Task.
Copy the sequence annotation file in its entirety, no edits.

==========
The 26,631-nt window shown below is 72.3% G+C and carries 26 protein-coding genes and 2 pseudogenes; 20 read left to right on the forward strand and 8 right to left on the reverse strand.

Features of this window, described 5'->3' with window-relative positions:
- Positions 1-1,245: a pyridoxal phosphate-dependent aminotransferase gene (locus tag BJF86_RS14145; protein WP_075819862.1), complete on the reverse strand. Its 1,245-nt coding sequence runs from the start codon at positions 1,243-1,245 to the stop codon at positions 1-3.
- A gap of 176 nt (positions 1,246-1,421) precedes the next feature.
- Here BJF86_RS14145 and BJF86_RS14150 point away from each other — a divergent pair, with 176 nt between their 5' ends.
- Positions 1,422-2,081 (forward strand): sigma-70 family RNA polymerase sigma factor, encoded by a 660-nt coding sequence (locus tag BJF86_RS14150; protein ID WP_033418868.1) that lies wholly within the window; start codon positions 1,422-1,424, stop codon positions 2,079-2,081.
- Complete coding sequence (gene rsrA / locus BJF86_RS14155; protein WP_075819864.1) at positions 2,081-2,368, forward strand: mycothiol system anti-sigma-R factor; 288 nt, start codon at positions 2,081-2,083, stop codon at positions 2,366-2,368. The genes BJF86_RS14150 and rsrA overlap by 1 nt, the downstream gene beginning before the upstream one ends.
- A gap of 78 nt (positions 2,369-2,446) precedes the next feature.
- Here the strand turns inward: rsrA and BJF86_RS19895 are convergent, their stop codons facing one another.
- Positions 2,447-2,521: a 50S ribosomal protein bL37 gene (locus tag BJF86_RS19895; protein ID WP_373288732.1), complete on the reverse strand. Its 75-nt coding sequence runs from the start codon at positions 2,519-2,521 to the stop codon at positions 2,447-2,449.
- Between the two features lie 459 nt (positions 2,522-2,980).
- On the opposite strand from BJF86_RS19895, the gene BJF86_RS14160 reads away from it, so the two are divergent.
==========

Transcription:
The 26,631-nt window shown below is 72.3% G+C and carries 26 protein-coding genes and 2 pseudogenes; 20 read left to right on the forward strand and 8 right to left on the reverse strand.

Features of this window, described 5'->3' with window-relative positions:
- Positions 1-1,245: a pyridoxal phosphate-dependent aminotransferase gene (locus tag BJF86_RS14145; protein WP_075819862.1), complete on the reverse strand. Its 1,245-nt coding sequence runs from the start codon at positions 1,243-1,245 to the stop codon at positions 1-3.
- A gap of 176 nt (positions 1,246-1,421) precedes the next feature.
- Here BJF86_RS14145 and BJF86_RS14150 point away from each other — a divergent pair, with 176 nt between their 5' ends.
- Positions 1,422-2,081 (forward strand): sigma-70 family RNA polymerase sigma factor, encoded by a 660-nt coding sequence (locus tag BJF86_RS14150; protein ID WP_033418868.1) that lies wholly within the window; start codon positions 1,422-1,424, stop codon positions 2,079-2,081.
- Complete coding sequence (gene rsrA / locus BJF86_RS14155; protein WP_075819864.1) at positions 2,081-2,368, forward strand: mycothiol system anti-sigma-R factor; 288 nt, start codon at positions 2,081-2,083, stop codon at positions 2,366-2,368. The genes BJF86_RS14150 and rsrA overlap by 1 nt, the downstream gene beginning before the upstream one ends.
- A gap of 78 nt (positions 2,369-2,446) precedes the next feature.
- Here the strand turns inward: rsrA and BJF86_RS19895 are convergent, their stop codons facing one another.
- Positions 2,447-2,521: a 50S ribosomal protein bL37 gene (locus tag BJF86_RS19895; protein ID WP_373288732.1), complete on the reverse strand. Its 75-nt coding sequence runs from the start codon at positions 2,519-2,521 to the stop codon at positions 2,447-2,449.
- Between the two features lie 459 nt (positions 2,522-2,980).
- On the opposite strand from BJF86_RS19895, the gene BJF86_RS14160 reads away from it, so the two are divergent.